For the last few years, I’ve been convinced that I’m just harder on things than other people are.
Take, for example, earbuds. The longest I’ve ever had a pair survive has been a couple of months.
One failure I could directly blame on myself — turns out the technology was not engineered to survive being dunked in a tray full of latex paint — but the rest have just slowly stopped working.
Initially, I figured it was because I wasn’t willing to spend more than $10 on earbuds. So I splurged after the left mini-speaker on the most recent pair started to sound like the inside of a shell. The $40 pair made it a week further than the cheap ones before deciding to function only as jewelry.
I started to think it was my hearing that was fading, not the plastic doo-hickeys. After all, I was part of the first Walkman generation and spent far too many years walking around with headphones turned up to 11. But my kids complained about the earbuds, too, and they can hear me thinking about taking five minutes to sit and read, which is when the bickering must start.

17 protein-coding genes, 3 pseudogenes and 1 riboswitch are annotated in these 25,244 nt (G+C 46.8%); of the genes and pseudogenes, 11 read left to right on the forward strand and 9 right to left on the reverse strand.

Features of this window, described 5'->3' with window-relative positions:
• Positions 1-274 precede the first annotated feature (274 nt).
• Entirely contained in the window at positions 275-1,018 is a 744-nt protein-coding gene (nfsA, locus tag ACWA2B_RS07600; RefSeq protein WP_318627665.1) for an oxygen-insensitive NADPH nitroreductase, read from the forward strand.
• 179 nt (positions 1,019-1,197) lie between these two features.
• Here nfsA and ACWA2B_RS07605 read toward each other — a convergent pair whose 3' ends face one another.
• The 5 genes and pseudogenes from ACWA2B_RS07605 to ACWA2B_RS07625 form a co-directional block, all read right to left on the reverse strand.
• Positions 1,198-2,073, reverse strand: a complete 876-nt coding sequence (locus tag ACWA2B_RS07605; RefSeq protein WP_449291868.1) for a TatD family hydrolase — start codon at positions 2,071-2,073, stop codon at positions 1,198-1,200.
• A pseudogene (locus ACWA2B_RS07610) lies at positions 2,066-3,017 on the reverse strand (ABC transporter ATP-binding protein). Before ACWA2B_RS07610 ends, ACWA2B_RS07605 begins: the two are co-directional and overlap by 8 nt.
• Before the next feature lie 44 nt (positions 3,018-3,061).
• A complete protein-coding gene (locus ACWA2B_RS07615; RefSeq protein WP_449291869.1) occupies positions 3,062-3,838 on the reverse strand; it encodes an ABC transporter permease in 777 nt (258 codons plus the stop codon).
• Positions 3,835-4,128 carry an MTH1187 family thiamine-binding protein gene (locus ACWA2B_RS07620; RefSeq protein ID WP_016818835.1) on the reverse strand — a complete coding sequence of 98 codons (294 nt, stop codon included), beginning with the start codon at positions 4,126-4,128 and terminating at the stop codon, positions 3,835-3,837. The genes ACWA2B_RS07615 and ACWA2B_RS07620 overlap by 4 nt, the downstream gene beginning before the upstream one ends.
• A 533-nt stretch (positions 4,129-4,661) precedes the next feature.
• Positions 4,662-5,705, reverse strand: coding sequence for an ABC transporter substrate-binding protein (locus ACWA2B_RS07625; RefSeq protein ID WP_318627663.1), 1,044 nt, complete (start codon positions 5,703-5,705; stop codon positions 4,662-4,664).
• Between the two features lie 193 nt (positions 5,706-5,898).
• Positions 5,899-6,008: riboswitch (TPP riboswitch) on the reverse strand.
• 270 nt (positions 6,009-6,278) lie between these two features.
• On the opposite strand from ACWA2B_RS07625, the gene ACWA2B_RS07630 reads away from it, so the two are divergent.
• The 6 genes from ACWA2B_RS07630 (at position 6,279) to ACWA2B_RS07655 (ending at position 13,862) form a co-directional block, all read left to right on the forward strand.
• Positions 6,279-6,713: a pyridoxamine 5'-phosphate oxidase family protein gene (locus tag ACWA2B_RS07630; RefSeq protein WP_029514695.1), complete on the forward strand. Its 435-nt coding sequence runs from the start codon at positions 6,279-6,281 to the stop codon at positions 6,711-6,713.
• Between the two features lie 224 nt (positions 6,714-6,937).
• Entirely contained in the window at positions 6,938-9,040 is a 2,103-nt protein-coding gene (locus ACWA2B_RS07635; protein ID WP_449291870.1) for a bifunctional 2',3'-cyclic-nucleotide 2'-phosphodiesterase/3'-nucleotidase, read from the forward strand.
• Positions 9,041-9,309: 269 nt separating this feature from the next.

(Admittedly, the kids might not be the best gauges. While they can hear the quietest whisper of a parent talking about going out for ice cream, they can’t hear that same parent shouting about brushing your teeth, already, so that we can get to school.)
Finally, I got all zen. This is just the way it is, I reasoned. I am simply hard on things and will need to accept that I will replace my earbuds quarterly. No sense in fighting reality.
Shortly after that, I walked into the living room, saw the Diva on the sofa, and noticed she was listening to my iPod. She was absent-mindedly chewing on something, which is something she does. Usually it’s her hair or her blanket (and, no, don t even get me started on the blanket.) This time, it was the cord to my earbuds.